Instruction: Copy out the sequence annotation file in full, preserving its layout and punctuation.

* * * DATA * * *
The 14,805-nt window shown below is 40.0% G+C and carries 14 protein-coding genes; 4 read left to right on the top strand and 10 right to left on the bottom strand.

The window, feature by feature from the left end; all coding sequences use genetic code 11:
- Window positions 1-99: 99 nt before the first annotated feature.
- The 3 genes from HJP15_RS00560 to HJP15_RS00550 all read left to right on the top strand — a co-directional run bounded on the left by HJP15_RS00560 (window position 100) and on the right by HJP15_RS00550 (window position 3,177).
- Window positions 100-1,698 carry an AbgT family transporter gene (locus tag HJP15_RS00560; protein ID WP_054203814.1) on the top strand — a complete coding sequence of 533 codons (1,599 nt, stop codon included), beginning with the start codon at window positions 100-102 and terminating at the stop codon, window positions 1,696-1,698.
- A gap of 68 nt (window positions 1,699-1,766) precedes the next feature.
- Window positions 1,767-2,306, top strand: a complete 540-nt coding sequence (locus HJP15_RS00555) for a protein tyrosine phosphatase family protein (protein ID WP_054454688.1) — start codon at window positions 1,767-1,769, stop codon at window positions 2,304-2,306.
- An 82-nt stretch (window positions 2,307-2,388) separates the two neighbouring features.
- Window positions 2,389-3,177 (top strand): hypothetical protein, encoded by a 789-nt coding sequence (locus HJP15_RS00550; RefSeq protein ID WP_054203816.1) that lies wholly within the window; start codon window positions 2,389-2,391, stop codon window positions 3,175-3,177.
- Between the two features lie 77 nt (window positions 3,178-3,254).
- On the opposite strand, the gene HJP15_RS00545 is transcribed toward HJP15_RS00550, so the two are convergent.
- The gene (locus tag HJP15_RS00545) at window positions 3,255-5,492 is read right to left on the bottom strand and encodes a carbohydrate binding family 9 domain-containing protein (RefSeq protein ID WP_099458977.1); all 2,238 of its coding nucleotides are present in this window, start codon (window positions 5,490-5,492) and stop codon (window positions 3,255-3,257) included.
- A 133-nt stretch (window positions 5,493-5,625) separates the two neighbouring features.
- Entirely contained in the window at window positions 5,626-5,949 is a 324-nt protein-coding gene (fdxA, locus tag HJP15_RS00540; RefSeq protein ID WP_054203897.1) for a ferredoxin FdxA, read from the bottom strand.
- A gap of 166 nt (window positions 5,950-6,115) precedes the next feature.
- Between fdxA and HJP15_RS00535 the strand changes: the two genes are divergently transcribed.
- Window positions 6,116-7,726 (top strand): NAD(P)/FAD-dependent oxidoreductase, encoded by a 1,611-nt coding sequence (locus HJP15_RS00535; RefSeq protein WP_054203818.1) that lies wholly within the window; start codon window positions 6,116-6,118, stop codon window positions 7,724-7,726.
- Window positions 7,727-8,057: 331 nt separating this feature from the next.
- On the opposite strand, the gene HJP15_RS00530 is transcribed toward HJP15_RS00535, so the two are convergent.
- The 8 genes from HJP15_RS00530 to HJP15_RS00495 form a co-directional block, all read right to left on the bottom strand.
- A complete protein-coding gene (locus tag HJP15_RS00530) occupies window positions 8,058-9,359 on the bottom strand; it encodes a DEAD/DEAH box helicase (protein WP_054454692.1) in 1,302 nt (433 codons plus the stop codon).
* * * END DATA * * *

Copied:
The 14,805-nt window shown below is 40.0% G+C and carries 14 protein-coding genes; 4 read left to right on the top strand and 10 right to left on the bottom strand.

The window, feature by feature from the left end; all coding sequences use genetic code 11:
- Window positions 1-99: 99 nt before the first annotated feature.
- The 3 genes from HJP15_RS00560 to HJP15_RS00550 all read left to right on the top strand — a co-directional run bounded on the left by HJP15_RS00560 (window position 100) and on the right by HJP15_RS00550 (window position 3,177).
- Window positions 100-1,698 carry an AbgT family transporter gene (locus tag HJP15_RS00560; protein ID WP_054203814.1) on the top strand — a complete coding sequence of 533 codons (1,599 nt, stop codon included), beginning with the start codon at window positions 100-102 and terminating at the stop codon, window positions 1,696-1,698.
- A gap of 68 nt (window positions 1,699-1,766) precedes the next feature.
- Window positions 1,767-2,306, top strand: a complete 540-nt coding sequence (locus HJP15_RS00555) for a protein tyrosine phosphatase family protein (protein ID WP_054454688.1) — start codon at window positions 1,767-1,769, stop codon at window positions 2,304-2,306.
- An 82-nt stretch (window positions 2,307-2,388) separates the two neighbouring features.
- Window positions 2,389-3,177 (top strand): hypothetical protein, encoded by a 789-nt coding sequence (locus HJP15_RS00550; RefSeq protein ID WP_054203816.1) that lies wholly within the window; start codon window positions 2,389-2,391, stop codon window positions 3,175-3,177.
- Between the two features lie 77 nt (window positions 3,178-3,254).
- On the opposite strand, the gene HJP15_RS00545 is transcribed toward HJP15_RS00550, so the two are convergent.
- The gene (locus tag HJP15_RS00545) at window positions 3,255-5,492 is read right to left on the bottom strand and encodes a carbohydrate binding family 9 domain-containing protein (RefSeq protein ID WP_099458977.1); all 2,238 of its coding nucleotides are present in this window, start codon (window positions 5,490-5,492) and stop codon (window positions 3,255-3,257) included.
- A 133-nt stretch (window positions 5,493-5,625) separates the two neighbouring features.
- Entirely contained in the window at window positions 5,626-5,949 is a 324-nt protein-coding gene (fdxA, locus tag HJP15_RS00540; RefSeq protein ID WP_054203897.1) for a ferredoxin FdxA, read from the bottom strand.
- A gap of 166 nt (window positions 5,950-6,115) precedes the next feature.
- Between fdxA and HJP15_RS00535 the strand changes: the two genes are divergently transcribed.
- Window positions 6,116-7,726 (top strand): NAD(P)/FAD-dependent oxidoreductase, encoded by a 1,611-nt coding sequence (locus HJP15_RS00535; RefSeq protein WP_054203818.1) that lies wholly within the window; start codon window positions 6,116-6,118, stop codon window positions 7,724-7,726.
- Window positions 7,727-8,057: 331 nt separating this feature from the next.
- On the opposite strand, the gene HJP15_RS00530 is transcribed toward HJP15_RS00535, so the two are convergent.
- The 8 genes from HJP15_RS00530 to HJP15_RS00495 form a co-directional block, all read right to left on the bottom strand.
- A complete protein-coding gene (locus tag HJP15_RS00530) occupies window positions 8,058-9,359 on the bottom strand; it encodes a DEAD/DEAH box helicase (protein WP_054454692.1) in 1,302 nt (433 codons plus the stop codon).